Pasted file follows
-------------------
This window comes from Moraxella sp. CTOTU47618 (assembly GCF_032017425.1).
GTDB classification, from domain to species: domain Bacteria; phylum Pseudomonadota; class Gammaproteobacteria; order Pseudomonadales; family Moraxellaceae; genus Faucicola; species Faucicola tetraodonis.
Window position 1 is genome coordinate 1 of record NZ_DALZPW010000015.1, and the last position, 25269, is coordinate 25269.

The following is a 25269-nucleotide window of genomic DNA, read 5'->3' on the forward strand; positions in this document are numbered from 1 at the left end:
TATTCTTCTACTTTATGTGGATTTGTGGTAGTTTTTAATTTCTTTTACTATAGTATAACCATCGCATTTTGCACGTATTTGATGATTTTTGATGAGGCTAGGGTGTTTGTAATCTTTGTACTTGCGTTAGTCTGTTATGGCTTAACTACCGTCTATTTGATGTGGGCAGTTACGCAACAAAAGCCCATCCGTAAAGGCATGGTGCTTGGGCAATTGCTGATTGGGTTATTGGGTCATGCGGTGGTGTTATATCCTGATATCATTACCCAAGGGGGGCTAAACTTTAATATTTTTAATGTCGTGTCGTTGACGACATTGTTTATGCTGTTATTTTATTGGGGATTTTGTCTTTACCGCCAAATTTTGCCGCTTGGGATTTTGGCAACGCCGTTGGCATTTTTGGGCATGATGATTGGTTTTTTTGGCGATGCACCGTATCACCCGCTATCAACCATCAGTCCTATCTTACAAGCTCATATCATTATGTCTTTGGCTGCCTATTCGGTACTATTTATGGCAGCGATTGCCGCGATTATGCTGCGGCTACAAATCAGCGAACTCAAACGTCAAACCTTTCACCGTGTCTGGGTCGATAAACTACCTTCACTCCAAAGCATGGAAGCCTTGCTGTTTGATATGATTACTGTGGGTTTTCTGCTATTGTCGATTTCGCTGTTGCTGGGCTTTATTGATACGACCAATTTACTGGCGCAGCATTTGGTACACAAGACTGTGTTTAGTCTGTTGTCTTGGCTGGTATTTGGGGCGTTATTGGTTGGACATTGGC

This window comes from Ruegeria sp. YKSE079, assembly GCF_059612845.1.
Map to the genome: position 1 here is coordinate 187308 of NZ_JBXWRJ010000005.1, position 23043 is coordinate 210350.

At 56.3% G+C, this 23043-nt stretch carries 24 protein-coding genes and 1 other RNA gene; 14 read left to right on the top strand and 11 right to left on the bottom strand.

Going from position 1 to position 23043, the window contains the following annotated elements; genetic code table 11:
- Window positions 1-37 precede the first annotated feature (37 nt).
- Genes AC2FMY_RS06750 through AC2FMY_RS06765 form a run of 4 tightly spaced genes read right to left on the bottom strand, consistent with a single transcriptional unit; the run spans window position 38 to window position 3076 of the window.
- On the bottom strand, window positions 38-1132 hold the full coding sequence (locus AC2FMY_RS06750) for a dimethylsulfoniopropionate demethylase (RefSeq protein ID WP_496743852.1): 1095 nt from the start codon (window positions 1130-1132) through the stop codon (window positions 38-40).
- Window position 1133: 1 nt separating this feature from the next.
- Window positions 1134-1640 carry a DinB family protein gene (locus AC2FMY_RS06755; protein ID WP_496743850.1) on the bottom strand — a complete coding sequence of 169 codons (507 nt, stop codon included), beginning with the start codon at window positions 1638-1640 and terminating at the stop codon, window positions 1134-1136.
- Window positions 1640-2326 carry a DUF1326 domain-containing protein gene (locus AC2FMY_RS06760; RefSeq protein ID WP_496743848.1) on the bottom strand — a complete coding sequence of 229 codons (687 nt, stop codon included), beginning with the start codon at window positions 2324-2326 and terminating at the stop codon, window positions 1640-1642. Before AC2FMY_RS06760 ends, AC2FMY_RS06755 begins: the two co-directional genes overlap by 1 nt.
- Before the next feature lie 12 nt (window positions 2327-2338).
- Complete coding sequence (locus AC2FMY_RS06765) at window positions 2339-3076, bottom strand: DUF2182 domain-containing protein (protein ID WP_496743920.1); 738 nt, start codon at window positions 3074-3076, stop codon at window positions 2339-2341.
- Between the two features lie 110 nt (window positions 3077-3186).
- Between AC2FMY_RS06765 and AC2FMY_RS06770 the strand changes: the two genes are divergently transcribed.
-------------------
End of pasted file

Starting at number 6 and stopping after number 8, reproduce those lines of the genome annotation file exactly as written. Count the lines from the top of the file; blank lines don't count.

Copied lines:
This window comes from Ruegeria sp. YKSE079, assembly GCF_059612845.1.
Map to the genome: position 1 here is coordinate 187308 of NZ_JBXWRJ010000005.1, position 23043 is coordinate 210350.

At 56.3% G+C, this 23043-nt stretch carries 24 protein-coding genes and 1 other RNA gene; 14 read left to right on the top strand and 11 right to left on the bottom strand.